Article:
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Image of Attendants of Vishnu (with Gada)

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Bookmark: https://collection.sdmart.org/objects-1/info/8679

Attendants of Vishnu (with Gada)


Creation date: 10th century-11th century
Creation place: India

Other Information

Type: Sandstone Sculpture
Medium and Support: Sandstone
Credit Line: Edwin Binney 3rd Collection
Accession Number: 1990.1492
State/Province: Rajasthan
Dimensions: 20 1/4 in. x 11 1/2 in. x 14 1/4 in. (51.44 cm x 29.21 cm x 36.2 cm)

Label Copy

Temple, Palace, Mosque: 2010

These figures once stood by an image of the Hindu god Vishnu. The group on the left features a female figure who is the person-ification of one of Vishnu’s weapons, the mace. The Sanskrit word for mace is gada, which, grammatically, is in the feminine gender; for this reason, the mace is personified as female. A section of a mace is visible above her head, confirming the identification. The other subsidiary figures are adorants and emanations of Vishnu. Notable is the image of a seated Buddha holding a manuscript page; many followers of Vishnu considered the Buddha to be an incarnation of Vishnu.

In the group on the right, the main male figure personifies another of Vishnu’s weapons, the discus. The Sanskrit word for discus is chakra, which, grammatically, is in the masculine gender, so, accordingly, this weapon is depicted as a male figure. In his hands he grasps a wheel-shaped discus, which symbolizes the power of the knowledge of truth. A conch shell, another of Vishnu’s attributes, is grasped by the hand of the image of Vishnu that is now missing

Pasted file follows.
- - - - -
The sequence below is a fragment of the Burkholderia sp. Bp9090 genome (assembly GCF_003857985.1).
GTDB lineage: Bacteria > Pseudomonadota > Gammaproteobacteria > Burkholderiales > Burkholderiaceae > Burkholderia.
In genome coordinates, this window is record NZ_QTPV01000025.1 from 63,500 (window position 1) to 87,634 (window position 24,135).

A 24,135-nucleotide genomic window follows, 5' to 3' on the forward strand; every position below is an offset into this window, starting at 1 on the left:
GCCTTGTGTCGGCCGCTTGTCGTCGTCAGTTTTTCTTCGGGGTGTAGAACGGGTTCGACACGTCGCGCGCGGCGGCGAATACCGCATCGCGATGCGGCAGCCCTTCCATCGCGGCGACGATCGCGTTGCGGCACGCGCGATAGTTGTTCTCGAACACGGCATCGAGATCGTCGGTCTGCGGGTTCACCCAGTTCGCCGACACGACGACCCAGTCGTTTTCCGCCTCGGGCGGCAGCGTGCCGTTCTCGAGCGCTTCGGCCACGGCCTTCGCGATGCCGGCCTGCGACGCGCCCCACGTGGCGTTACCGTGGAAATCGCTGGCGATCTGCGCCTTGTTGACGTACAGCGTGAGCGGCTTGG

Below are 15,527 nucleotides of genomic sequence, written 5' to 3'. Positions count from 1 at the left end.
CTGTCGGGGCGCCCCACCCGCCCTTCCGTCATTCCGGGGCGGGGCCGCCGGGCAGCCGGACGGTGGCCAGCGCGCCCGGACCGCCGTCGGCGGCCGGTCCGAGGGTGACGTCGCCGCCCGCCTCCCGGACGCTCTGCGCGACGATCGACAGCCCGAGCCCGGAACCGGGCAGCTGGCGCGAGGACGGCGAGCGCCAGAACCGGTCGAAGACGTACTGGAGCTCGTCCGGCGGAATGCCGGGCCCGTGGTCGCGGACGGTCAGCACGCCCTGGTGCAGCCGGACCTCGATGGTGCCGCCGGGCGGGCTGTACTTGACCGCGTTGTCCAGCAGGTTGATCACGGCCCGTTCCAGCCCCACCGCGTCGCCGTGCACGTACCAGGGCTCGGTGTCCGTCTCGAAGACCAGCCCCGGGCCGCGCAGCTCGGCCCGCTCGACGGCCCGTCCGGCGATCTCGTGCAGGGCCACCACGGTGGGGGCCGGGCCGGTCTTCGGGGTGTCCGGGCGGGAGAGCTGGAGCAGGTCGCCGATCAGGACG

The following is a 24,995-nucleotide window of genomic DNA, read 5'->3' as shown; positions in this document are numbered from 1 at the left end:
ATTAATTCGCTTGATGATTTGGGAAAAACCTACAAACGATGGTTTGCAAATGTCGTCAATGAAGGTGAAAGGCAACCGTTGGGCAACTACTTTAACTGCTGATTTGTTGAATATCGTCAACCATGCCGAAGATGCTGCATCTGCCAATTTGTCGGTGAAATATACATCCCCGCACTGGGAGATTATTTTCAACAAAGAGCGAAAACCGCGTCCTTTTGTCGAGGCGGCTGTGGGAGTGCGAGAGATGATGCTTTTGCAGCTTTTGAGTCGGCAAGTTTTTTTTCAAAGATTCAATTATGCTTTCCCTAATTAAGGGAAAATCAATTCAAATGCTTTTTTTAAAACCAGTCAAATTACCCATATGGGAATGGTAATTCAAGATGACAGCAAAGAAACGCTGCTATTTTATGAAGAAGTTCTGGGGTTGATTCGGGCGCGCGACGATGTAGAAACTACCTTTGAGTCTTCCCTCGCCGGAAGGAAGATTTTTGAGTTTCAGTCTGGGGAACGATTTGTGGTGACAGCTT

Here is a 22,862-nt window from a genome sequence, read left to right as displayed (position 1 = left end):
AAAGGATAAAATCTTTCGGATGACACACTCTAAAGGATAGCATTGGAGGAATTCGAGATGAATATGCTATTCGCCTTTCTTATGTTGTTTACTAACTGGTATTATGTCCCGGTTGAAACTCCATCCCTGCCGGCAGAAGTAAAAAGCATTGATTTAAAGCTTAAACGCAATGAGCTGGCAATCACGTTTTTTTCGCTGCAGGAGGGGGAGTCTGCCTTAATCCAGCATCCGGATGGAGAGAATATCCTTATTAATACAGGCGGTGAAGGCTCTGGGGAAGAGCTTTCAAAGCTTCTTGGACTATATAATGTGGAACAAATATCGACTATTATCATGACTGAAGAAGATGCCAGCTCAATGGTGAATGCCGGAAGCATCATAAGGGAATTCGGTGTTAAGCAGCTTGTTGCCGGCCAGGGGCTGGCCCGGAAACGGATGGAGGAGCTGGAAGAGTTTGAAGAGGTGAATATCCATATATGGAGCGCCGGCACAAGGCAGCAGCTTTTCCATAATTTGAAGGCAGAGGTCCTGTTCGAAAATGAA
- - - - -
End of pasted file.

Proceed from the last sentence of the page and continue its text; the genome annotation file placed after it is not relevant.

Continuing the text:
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October 2005
Rotunda Niche Rotation
These figures once stood to the left of an image of the Hindu god Vishnu. Together with the other sculptural grouping (shown here in the opposite niche of the rotunda) they formed a section of a temple.
The main female figure is the personification of one of Vishnu's weapons, the mace. The Sanskrit word for mace is gada, which, grammatically, is in the feminine gender; for this reason, the mace is personified as female. A section of a mace is visible above her head, confirming the identification. The other subsidiary figures are adorants and emanations of Vishnu. Notable is the image of a seated Buddha holding a manuscript page; many followers of Vishnu considered the Buddha to be an incarnation of Vishnu.
Last Updated: 9/5/2017

Exhibition

This object was included in the following exhibitions:

Temple, Palace, Mosque: Southern Asian & Persian Art , 1/2/2010 - 2/1/2011

Temple Palace and Mosque Rotations San Diego Museum of Art , 8/16/2010 - 00/00/00

Temple, Palace, Mosque: Temple Arts for Sacred Spaces of Southern Asia San Diego Museum of Art , 6/23/2012 - 1/6/2013

Arts of South and Southeast Asia 2nd to 16th Century , 6/16/2014 - 12/14/2014

Arts of South and Southeast Asia 2nd - 6th century The San Diego Museum of Art , 12/20/2014 - 00/00/00

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